MAYNES: Thank you.

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FADEL: President Biden has COVID.

MARTIN: Yeah, he says he's doing fine, though, and he released a video saying as much yesterday.

(SOUNDBITE OF ARCHIVED RECORDING)

PRESIDENT JOE BIDEN: Symptoms are mild. And I really appreciate your inquiry and your concerns. And I'm doing well. I'm getting a lot of work done.

MARTIN: The president's doctor prescribed him a course of Paxlovid antiviral pills.

FADEL: NPR's Pien Huang joins us now to share the latest on the president's condition and this common COVID treatment. Hi, Pien.

PIEN HUANG, BYLINE: Good morning.

FADEL: So the president says he's feeling fine. What do we know about his condition?

HUANG: Well, the latest is that the president has a runny nose. He's kind of tired, and he has an occasional dry cough. That's according to Dr. Kevin O'Connor, the president's physician, who's promised to give daily updates on that condition. It's not clear yet how the president caught COVID, but it's everywhere these days. In terms of the timeline, the president started feeling tired after a long day on Wednesday. Thursday morning, he tested positive for the coronavirus - first on an antigen test, then on a PCR test.

Now, the president is vaccinated. He's had two booster shots, and he's taking work calls while isolating in the White House residence. So far seems to have a pretty mild case of COVID. But given the president's age - he's 79 - and some of his health conditions, his doctor started him on a course of Paxlovid. He joins more than 2.7 million COVID patients who've gotten the drug here in the U.S..

FADEL: OK. So remind us how these antiviral pills work.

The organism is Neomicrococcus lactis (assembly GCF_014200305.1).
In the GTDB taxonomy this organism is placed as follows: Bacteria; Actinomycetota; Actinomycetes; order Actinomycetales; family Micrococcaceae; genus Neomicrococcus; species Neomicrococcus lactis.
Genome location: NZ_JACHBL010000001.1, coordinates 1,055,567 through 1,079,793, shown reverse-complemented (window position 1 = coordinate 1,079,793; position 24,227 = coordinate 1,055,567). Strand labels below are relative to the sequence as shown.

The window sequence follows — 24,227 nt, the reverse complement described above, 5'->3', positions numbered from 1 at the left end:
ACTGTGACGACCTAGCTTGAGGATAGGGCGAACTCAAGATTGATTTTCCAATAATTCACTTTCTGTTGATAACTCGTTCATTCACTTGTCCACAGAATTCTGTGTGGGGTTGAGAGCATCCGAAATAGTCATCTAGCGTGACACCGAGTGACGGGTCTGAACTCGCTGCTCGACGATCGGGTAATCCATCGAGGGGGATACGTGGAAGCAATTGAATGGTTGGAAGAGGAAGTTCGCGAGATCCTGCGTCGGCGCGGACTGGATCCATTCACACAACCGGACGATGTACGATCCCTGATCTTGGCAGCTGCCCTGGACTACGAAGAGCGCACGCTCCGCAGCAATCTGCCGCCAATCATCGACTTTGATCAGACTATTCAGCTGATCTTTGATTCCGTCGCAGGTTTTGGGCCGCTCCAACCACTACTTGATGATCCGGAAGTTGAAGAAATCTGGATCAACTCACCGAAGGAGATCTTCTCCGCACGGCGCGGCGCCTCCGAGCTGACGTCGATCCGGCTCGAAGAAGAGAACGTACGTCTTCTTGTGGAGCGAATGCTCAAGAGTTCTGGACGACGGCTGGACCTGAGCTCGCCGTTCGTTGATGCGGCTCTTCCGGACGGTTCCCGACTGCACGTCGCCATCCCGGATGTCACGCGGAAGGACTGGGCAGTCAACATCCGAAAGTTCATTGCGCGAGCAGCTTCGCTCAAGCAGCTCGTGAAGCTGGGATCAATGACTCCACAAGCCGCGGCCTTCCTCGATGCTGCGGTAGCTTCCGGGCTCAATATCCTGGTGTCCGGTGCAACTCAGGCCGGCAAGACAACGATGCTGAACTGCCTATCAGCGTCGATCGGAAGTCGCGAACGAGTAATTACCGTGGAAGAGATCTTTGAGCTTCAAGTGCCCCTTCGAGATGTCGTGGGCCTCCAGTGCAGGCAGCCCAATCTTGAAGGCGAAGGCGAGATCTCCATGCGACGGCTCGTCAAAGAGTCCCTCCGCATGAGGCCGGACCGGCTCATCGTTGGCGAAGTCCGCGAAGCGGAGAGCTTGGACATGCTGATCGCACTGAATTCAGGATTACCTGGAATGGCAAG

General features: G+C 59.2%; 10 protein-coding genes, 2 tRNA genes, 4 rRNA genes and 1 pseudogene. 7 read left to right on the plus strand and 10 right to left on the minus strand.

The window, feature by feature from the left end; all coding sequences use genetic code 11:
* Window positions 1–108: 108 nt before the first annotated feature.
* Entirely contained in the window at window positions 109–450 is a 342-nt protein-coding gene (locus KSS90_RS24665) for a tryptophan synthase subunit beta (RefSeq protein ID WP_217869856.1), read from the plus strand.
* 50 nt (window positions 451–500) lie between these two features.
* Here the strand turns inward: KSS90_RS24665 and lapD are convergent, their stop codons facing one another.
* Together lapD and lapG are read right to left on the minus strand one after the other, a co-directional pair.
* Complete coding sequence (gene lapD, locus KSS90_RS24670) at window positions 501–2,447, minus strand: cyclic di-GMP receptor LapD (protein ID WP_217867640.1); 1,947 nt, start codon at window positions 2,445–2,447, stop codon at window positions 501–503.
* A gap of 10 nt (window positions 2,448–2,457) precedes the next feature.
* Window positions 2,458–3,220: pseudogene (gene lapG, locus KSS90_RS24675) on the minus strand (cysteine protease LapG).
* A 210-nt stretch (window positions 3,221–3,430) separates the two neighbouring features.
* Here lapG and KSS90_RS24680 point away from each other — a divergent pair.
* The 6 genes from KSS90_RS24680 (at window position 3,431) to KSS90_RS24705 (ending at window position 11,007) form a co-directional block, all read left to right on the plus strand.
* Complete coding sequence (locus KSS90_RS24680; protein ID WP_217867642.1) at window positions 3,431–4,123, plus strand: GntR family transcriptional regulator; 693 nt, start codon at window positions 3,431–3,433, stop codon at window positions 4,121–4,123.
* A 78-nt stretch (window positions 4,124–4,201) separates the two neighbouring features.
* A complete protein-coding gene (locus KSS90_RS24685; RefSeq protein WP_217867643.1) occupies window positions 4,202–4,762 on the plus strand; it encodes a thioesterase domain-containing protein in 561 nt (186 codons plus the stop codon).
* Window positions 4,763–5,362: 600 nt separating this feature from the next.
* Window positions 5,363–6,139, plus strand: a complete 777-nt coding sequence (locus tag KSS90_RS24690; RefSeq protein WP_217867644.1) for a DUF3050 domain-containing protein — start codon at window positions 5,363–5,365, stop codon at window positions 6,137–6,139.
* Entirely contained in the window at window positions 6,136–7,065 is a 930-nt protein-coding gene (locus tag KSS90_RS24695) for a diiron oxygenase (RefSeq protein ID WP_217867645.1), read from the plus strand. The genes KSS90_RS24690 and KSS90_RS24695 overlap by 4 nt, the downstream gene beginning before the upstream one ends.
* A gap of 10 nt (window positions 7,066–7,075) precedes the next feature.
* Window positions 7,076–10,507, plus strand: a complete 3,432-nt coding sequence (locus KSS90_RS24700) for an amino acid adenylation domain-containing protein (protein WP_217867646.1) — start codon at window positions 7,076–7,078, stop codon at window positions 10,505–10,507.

HUANG: Well, so it's a five-day course of pills. You take them twice daily. And the president started them yesterday, within a day or two of showing symptoms, which, according to the current guidelines, is ideal. See; the pills need to be started within five days of getting symptoms because they basically work by stopping the virus from replicating in the body. And like a lot of other patients, the president has also had to adjust his medications to be able to take Paxlovid safely. For the time being, he stopped taking pills that lower his cholesterol and then his blood to avoid drug interactions that could be dangerous.

FADEL: How well does Paxlovid work? What do we know about that?

HUANG: Well, when the pills were first authorized in the winter, they were considered almost 90% effective at cutting the risk of getting hospitalized. This was a result that was found in people who were unvaccinated with risk factors for severe COVID. Now, many people are starting with a lower risk because they've been vaccinated or they've recovered from COVID or both. Dr. Scott Dryden-Petersen at Mass General Brigham Hospital in Boston said that for COVID patients like Biden, who are around the same age, who are vaccinated with the same underlying conditions, the risks of getting hospitalized may have dropped to as low as 1%. Still, he says, taking Paxlovid cuts even that minimal risk in half.

SCOTT DRYDEN-PETERSON: The vast majority of patients do want to take it. They want to reduce the risk. Of course, none of us know what will happen in the future, but this therapy does seem to prevent severe complications of COVID. And so most patients are opting for that.

HUANG: Some people have reported that their COVID symptoms do come back after completing a course of Paxlovid, and it's not currently clear how frequently this happens or - but so far, the rebounds are generally mild, and patients could be infectious again. And another Paxlovid development this month is that the government is now allowing pharmacists to prescribe these pills, which opens up the possibilities for the drug to be more accessible across the country.

FADEL: NPR's Pien Huang. Thank you.

HUANG: You're welcome. Transcript provided by NPR, Copyright NPR.

Rachel Martin is a host of Morning Edition, as well as NPR's morning news podcast Up First.
Leila Fadel is a national correspondent for NPR based in Los Angeles, covering issues of culture, diversity, and race.